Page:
The company said it’s investing in products that help advertisers get more information on consumer behavior and purchase decisions using machine learning. Google also recently told advertisers they would be able to use opted-in first-party data for measurement even following the cookie changes. The company said it’s expanding the availability of something called “Customer Match,” which lets advertisers use online and offline data that customers have shared to target ads to them and other customers like them.
Investing in automation
The company plans to give updates on upcoming moves in automation as well.
Google offers a slew of automated products — for instance, one product lets advertisers enter in multiple headlines and descriptions to create a “responsive” search ad, then Google Ads automatically tests those combinations to learn which perform the best.
Google said more than 80% of its advertisers use automated bidding, in which an advertiser picks a strategy — like trying to increase site visits or to get the most conversions for a given budget — and then lets Google automatically set bids try to reach those goals.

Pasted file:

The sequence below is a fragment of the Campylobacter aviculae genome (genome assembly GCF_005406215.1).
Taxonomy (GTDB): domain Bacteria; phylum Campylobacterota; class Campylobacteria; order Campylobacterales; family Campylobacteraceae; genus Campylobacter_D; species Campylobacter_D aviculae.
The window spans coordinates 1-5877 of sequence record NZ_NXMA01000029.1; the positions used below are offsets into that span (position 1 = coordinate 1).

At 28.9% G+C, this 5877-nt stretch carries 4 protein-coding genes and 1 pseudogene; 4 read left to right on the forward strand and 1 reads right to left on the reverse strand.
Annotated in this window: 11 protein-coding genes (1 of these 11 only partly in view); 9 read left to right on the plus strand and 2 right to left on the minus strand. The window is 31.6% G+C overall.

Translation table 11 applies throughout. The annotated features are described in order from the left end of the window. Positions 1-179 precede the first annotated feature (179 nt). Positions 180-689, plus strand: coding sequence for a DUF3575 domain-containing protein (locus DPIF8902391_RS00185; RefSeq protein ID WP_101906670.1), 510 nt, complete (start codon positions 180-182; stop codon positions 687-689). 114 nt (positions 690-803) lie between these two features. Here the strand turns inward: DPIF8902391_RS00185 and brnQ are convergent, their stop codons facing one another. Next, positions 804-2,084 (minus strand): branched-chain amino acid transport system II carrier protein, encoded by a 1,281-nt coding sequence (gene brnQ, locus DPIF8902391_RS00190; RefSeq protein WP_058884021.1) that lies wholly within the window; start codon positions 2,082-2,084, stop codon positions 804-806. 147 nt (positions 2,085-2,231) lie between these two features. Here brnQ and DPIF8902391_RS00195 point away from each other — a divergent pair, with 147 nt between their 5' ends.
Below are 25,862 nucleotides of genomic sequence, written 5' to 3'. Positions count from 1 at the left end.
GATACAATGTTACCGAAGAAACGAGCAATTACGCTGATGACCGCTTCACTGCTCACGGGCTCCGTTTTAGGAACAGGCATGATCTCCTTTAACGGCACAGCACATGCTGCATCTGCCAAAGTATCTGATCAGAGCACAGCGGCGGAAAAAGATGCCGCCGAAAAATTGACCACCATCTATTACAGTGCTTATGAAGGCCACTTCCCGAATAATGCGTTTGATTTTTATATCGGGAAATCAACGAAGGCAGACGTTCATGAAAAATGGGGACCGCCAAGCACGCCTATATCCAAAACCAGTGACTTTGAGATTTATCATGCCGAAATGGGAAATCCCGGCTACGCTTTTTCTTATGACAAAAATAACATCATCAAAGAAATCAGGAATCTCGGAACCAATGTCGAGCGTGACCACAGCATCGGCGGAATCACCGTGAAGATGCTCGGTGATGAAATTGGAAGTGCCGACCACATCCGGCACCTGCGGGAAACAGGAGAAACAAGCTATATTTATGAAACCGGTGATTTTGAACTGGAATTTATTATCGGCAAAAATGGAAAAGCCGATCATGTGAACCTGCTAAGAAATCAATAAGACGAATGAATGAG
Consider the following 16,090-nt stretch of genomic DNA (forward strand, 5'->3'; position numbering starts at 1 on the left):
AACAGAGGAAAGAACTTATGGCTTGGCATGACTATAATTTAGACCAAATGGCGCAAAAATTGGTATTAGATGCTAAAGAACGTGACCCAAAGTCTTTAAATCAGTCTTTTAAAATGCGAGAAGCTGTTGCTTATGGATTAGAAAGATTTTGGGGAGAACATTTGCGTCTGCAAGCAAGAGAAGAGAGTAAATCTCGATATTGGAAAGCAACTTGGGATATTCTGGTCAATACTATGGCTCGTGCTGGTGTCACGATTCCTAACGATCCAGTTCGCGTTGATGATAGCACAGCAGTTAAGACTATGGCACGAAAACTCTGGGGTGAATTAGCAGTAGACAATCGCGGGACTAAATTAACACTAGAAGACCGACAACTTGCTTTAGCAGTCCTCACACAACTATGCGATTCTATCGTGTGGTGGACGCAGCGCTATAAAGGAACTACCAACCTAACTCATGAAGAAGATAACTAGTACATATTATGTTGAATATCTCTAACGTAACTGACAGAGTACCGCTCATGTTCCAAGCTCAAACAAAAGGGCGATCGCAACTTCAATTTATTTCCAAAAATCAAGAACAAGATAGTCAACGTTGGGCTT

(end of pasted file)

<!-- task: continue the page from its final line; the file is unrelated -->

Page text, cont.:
The company said it’s expanding the ability of advertisers to target return-on-ad-spend strategies on more of Google’s channels, including YouTube, Search, Display and more.
“The people who were using our automation gave us their business objectives. And they are relying on the power of machine learning to figure out how to adapt that business objective to our various advertising systems across all of these channels,” Dischler said. “When we saw that these systems would be durable to a shock like Covid, we said okay, this really is the best solution for most advertisers in every possible situation. So we’ve increased our investment there.”
In part, that means expanding its “Performance Max” campaigns more broadly after starting tests last year, with general availability coming later in 2021. Google says this type of campaign uses its automation to drive better results across all of its channels.